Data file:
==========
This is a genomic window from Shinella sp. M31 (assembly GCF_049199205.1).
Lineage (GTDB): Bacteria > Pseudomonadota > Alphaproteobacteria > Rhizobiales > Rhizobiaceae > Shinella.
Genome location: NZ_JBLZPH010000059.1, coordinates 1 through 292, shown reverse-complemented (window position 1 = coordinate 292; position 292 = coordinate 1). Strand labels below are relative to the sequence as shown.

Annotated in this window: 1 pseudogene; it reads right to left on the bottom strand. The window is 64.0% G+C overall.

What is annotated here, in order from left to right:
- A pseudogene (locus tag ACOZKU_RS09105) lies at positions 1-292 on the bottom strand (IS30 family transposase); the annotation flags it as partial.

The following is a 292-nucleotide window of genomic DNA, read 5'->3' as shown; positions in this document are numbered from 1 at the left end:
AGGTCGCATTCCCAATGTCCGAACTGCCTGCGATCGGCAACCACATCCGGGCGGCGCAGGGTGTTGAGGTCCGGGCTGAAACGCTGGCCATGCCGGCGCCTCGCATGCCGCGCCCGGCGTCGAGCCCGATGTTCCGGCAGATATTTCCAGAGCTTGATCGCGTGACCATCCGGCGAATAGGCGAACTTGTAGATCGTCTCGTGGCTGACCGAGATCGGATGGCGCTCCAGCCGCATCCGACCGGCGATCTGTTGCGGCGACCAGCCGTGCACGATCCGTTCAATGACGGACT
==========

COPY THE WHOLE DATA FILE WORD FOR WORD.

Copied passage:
This is a genomic window from Shinella sp. M31 (assembly GCF_049199205.1).
Lineage (GTDB): Bacteria > Pseudomonadota > Alphaproteobacteria > Rhizobiales > Rhizobiaceae > Shinella.
Genome location: NZ_JBLZPH010000059.1, coordinates 1 through 292, shown reverse-complemented (window position 1 = coordinate 292; position 292 = coordinate 1). Strand labels below are relative to the sequence as shown.

Annotated in this window: 1 pseudogene; it reads right to left on the bottom strand. The window is 64.0% G+C overall.

What is annotated here, in order from left to right:
- A pseudogene (locus tag ACOZKU_RS09105) lies at positions 1-292 on the bottom strand (IS30 family transposase); the annotation flags it as partial.

The following is a 292-nucleotide window of genomic DNA, read 5'->3' as shown; positions in this document are numbered from 1 at the left end:
AGGTCGCATTCCCAATGTCCGAACTGCCTGCGATCGGCAACCACATCCGGGCGGCGCAGGGTGTTGAGGTCCGGGCTGAAACGCTGGCCATGCCGGCGCCTCGCATGCCGCGCCCGGCGTCGAGCCCGATGTTCCGGCAGATATTTCCAGAGCTTGATCGCGTGACCATCCGGCGAATAGGCGAACTTGTAGATCGTCTCGTGGCTGACCGAGATCGGATGGCGCTCCAGCCGCATCCGACCGGCGATCTGTTGCGGCGACCAGCCGTGCACGATCCGTTCAATGACGGACT